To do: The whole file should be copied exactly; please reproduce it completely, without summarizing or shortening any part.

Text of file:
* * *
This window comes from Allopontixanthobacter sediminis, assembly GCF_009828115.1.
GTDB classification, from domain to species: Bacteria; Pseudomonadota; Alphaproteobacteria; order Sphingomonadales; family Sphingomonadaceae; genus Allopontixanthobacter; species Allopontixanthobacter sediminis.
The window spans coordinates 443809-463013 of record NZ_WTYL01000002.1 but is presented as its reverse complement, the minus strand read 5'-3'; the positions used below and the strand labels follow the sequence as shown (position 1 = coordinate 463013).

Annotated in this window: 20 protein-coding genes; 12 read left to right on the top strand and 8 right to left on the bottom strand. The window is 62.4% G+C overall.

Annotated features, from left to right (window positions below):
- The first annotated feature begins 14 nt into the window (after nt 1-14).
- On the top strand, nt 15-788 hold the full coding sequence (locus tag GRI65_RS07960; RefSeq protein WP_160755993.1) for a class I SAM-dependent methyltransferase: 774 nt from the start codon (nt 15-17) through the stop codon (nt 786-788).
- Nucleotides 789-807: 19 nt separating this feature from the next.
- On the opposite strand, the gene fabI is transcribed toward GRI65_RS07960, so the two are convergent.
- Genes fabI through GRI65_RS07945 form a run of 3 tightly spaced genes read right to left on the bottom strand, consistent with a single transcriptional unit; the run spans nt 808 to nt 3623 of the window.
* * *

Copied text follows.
This window comes from Allopontixanthobacter sediminis, assembly GCF_009828115.1.
GTDB classification, from domain to species: Bacteria; Pseudomonadota; Alphaproteobacteria; order Sphingomonadales; family Sphingomonadaceae; genus Allopontixanthobacter; species Allopontixanthobacter sediminis.
The window spans coordinates 443809-463013 of record NZ_WTYL01000002.1 but is presented as its reverse complement, the minus strand read 5'-3'; the positions used below and the strand labels follow the sequence as shown (position 1 = coordinate 463013).

Annotated in this window: 20 protein-coding genes; 12 read left to right on the top strand and 8 right to left on the bottom strand. The window is 62.4% G+C overall.

Annotated features, from left to right (window positions below):
- The first annotated feature begins 14 nt into the window (after nt 1-14).
- On the top strand, nt 15-788 hold the full coding sequence (locus tag GRI65_RS07960; RefSeq protein WP_160755993.1) for a class I SAM-dependent methyltransferase: 774 nt from the start codon (nt 15-17) through the stop codon (nt 786-788).
- Nucleotides 789-807: 19 nt separating this feature from the next.
- On the opposite strand, the gene fabI is transcribed toward GRI65_RS07960, so the two are convergent.
- Genes fabI through GRI65_RS07945 form a run of 3 tightly spaced genes read right to left on the bottom strand, consistent with a single transcriptional unit; the run spans nt 808 to nt 3623 of the window.